What are the Different Types of Neuroma Treatment?

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  • Written By: Debra Durkee
  • Edited By: Daniel Lindley
  • Last Modified Date: 19 October 2019
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A neruoma occurs when a non-cancerous tumor forms around a nerve; this most commonly occurs in the foot, where it is called a Morton's neuroma. In the case of this most common type, the neuroma treatment may include a change in exercise routine to favor more low-impact activities. In severe cases, surgery to remove both the tumor and the nerve may be required. In other areas of the body where development of the tumor may be more of an inconvenience, radiation therapy may be done in order to break up the tumor without performing surgery. For immediate pain relief, anti-inflammatory medications may be prescribed.

A neuroma is caused by constant, chronic pressure on a nerve. Improperly fitting footwear and repeated trauma to the feet caused by high-impact exercise make this the most likely location for developing the benign tumor. Depending on the severity and how far the condition has progressed when it is diagnosed, neuroma treatment may be as simple as changing to a more supportive type of footwear to cutting back on the high-impact exercises. Orthopedic supports can also be designed to remove pressure on the nerve.


When a neuroma occurs in the foot or in other areas of the body, surgery is another option for treatment. The outcome depends on where the tumor is located, but if it is large and uncomfortable enough, a medical professional may decide to perform surgery to remove often not only the tumor but the entire nerve as well. This will result in a permanent loss of feeling in the area where the nerve is attached. Another fairly common place for a neuroma to develop is in the inner ear; surgery for this type of neuroma can be difficult and will often end in complete hearing loss.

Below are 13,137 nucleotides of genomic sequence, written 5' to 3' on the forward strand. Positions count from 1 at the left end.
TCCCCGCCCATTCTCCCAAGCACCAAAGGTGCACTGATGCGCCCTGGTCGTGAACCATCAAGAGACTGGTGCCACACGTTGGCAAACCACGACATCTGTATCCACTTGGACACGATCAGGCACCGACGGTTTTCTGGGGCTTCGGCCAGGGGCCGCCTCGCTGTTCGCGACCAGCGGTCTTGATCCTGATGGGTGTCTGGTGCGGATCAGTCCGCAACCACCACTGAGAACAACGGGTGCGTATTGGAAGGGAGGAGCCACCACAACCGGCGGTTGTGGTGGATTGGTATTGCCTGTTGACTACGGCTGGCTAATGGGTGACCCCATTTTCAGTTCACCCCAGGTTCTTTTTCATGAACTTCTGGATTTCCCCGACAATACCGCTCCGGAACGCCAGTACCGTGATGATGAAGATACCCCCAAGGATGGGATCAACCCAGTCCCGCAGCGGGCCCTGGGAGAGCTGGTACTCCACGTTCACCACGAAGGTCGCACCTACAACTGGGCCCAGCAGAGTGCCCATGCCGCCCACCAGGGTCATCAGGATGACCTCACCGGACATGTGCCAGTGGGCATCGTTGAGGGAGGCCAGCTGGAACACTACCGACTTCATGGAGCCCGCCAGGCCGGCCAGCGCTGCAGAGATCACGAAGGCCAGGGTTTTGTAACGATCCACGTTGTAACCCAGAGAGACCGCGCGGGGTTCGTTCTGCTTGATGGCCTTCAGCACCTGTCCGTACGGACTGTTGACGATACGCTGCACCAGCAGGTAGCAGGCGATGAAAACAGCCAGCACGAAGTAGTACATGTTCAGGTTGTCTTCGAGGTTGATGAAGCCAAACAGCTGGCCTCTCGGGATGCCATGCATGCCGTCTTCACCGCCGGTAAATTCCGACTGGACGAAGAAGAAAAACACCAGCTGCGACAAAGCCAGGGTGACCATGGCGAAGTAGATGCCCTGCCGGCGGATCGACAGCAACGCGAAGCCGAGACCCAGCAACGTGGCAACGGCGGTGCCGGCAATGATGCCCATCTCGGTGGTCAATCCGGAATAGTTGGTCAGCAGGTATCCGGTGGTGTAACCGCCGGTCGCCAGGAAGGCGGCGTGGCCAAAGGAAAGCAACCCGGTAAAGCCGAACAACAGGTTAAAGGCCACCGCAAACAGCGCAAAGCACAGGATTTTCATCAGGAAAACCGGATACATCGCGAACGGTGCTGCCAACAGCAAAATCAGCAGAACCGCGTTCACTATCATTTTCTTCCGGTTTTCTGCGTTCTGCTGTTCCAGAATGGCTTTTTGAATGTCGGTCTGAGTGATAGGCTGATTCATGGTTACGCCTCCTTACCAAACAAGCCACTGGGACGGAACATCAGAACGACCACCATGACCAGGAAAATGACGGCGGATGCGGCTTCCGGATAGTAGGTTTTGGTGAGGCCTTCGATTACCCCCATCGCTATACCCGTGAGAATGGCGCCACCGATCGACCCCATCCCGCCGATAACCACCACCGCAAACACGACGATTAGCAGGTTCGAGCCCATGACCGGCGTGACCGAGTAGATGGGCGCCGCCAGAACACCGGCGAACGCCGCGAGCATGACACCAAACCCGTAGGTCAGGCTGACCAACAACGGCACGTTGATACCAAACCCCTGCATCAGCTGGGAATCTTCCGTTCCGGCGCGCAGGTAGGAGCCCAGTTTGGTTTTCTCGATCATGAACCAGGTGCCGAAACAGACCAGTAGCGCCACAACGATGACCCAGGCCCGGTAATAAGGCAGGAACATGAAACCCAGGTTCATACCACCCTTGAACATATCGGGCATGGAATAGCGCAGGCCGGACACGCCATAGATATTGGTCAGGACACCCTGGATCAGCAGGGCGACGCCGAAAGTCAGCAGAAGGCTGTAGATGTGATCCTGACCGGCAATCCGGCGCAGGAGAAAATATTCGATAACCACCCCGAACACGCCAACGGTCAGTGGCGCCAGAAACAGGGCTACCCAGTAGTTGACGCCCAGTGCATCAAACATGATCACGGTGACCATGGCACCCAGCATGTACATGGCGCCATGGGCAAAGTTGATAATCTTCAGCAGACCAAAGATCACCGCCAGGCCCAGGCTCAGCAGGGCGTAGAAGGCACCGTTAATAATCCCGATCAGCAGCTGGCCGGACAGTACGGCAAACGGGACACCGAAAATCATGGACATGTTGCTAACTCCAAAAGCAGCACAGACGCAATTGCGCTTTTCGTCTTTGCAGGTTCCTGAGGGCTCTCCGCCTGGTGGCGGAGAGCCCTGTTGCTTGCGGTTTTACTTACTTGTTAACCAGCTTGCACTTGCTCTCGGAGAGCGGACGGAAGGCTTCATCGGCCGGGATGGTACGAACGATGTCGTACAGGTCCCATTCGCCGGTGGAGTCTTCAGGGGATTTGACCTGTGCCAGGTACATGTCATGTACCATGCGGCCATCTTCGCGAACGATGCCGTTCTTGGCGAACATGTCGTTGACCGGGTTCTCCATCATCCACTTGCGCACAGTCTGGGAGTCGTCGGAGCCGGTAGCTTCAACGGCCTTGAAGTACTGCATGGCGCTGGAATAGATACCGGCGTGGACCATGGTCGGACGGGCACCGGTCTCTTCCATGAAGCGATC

If there is a danger at stake such as hearing loss, some medical professionals will suggest radiation as an alternative neuroma treatment. Much like procedures to rid the body of cancerous tumors, the mass is subjected to a high dose of radiation until there is a change in the tumor. This may take several attempts and generally does not result in the tumor completely disappearing but only shrinking enough to relieve some of the symptoms.

Once an individual develops a neuroma, the chance for another to develop is high. A medical professional will attempt to determine what caused the condition in the first place; part of the neuroma treatment is typically a lifestyle change that will help prevent it from developing again. In the case of the feet, simply giving the afflicted foot time to rest can help alleviate the pressure that has been building up around the nerve.


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